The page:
OFFICE OF THE UNITED STATES ATTORNEY
WESTERN DISTRICT OF MISSOURI
JOHN F. WOOD
Contact Don Ledford, Public Affairs ● (816) 426-4220 ● 400 East Ninth Street, Room 5510 ● Kansas City, MO 64106
JUNE 18, 2007
FOR IMMEDIATE RELEASE
ROOFING COMPANIES INDICTED WITH OWNERS, EMPLOYEES FOR CONSPIRING TO HIRE ILLEGAL ALIENS,
$6.2 MILLION MONEY LAUNDERING
KANSAS CITY, Mo. – John F. Wood, United States Attorney for the Western District of Missouri, announced today that several area roofing companies, along with their owners and several employees, have been indicted by a federal grand jury for using a workforce comprised largely of illegal aliens.
Law enforcement officers served arrest warrants this morning in an enforcement action that resulted in the arrests of six of the nine individuals charged in the indictment. In addition, 34 illegal aliens were arrested on administrative charges.
“Today’s indictment alleges that the roofing companies utilized a business model that relied upon hiring illegal aliens,” Wood said. “In fact, the indictment alleges that when his workers were arrested and deported, the business owner helped pay to have them smuggled back into the country a few days later so he could put them right back to work.”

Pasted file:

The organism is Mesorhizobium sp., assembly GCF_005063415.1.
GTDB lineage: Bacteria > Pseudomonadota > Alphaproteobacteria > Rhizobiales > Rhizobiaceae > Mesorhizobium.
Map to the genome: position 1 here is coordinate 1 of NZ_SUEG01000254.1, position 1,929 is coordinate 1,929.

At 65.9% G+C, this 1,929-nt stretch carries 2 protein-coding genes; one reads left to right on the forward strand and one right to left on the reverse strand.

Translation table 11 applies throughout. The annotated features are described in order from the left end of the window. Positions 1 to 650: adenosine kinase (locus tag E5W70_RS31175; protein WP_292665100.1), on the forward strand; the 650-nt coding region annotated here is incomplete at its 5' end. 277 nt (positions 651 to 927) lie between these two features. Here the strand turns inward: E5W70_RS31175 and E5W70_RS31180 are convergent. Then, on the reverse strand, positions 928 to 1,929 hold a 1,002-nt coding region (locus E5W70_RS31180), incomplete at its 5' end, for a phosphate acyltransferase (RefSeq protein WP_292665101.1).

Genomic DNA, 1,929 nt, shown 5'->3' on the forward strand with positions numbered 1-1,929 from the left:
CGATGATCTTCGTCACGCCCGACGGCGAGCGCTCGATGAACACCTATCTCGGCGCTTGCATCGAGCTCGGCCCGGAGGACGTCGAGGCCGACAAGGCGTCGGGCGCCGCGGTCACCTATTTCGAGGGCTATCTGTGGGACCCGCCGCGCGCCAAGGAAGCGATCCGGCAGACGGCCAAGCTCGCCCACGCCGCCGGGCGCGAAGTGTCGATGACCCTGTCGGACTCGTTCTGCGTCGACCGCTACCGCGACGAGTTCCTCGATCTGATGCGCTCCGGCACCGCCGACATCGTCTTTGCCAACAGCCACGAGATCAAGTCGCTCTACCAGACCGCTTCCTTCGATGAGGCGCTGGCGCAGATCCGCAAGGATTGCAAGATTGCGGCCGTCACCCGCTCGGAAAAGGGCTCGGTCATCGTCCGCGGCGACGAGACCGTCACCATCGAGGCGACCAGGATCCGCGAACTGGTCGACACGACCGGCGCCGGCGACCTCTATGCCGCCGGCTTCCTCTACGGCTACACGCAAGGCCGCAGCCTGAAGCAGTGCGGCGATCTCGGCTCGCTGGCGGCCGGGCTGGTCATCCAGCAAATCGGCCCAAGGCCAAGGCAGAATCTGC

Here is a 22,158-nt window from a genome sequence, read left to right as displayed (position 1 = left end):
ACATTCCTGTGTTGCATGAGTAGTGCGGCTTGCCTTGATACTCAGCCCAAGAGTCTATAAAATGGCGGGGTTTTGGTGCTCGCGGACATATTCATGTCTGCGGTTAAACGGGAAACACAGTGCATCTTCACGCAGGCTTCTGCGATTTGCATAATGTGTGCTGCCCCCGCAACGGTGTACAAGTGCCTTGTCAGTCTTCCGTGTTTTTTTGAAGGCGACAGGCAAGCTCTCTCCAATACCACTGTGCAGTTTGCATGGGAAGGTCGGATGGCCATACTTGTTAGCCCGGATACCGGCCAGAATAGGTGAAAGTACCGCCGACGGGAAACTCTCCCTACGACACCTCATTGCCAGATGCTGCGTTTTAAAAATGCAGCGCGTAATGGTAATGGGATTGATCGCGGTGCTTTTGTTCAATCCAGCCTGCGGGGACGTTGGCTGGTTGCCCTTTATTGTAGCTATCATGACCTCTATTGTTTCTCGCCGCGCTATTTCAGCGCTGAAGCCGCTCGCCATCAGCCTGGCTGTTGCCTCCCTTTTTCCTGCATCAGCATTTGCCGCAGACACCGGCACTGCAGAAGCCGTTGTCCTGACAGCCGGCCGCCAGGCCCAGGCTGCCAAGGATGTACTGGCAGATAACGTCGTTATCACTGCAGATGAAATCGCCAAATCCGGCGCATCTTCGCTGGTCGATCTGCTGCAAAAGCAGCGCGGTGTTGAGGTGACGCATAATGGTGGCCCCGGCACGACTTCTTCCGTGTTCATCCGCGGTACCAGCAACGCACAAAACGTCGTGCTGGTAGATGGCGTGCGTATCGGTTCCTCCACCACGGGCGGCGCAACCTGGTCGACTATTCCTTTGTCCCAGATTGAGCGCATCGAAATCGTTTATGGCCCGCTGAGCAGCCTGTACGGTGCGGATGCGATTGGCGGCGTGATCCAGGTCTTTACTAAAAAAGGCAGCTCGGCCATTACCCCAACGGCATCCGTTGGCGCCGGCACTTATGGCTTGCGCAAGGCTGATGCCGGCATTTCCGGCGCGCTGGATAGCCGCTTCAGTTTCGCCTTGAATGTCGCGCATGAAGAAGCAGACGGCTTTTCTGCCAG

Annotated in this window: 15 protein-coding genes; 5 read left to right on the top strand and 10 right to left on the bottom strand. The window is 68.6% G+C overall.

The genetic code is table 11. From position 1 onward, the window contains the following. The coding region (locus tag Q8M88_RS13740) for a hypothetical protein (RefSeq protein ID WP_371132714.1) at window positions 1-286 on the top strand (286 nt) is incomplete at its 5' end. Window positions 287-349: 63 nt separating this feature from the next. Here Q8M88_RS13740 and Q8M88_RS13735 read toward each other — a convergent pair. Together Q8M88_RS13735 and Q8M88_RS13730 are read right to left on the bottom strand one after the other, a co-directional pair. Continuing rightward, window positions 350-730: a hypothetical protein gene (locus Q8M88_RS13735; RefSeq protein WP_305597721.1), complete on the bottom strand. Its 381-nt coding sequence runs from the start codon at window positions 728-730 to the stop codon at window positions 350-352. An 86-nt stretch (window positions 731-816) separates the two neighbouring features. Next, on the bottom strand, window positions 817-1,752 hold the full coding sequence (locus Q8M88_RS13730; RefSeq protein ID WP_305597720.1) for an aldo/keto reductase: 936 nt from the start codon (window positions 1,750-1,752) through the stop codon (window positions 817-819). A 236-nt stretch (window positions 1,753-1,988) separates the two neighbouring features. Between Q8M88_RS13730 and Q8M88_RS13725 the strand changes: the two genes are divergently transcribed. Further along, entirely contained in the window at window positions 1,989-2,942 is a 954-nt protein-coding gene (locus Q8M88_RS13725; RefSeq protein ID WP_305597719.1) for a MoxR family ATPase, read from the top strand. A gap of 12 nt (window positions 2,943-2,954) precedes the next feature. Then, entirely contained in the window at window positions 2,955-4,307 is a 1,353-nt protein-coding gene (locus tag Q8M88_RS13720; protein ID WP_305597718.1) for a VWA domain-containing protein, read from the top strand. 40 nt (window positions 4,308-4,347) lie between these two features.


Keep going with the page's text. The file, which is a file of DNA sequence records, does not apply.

Tony Evans, 48, of Stilwell, Kan., and Luis Hernandez-Bautista, also known as Miguel Hernandez, 33, of Kansas City, Mo., a citizen of Mexico who is a lawful permanent resident of the United States, along with several roofing businesses with which they are associated – Mid-Continent Specialists, Inc., (doing business as New Century Roofing), Metro Roofing Services, Inc., LH Roofing, LLP, and LHB Roofing, Inc. – as well as Mexican nationals Mario Bautista-Ojendiz, 26, of Grandview, Mo., and Jose Juan Bello-Lazaro, 35, Dante Cardillo-Rendon, 25, Gaudencio Bautista, 32, Victor Manuel Castanon-Flores, 26, Armando Hernandez-Gonzalez, 31, and Abel Montiel-Angel, 38, all with unknown addresses, were charged in a 15-count indictment returned under seal by a federal grand jury on May 29, 2007. That indictment was unsealed and made public today upon the arrests and initial court appearances of several defendants.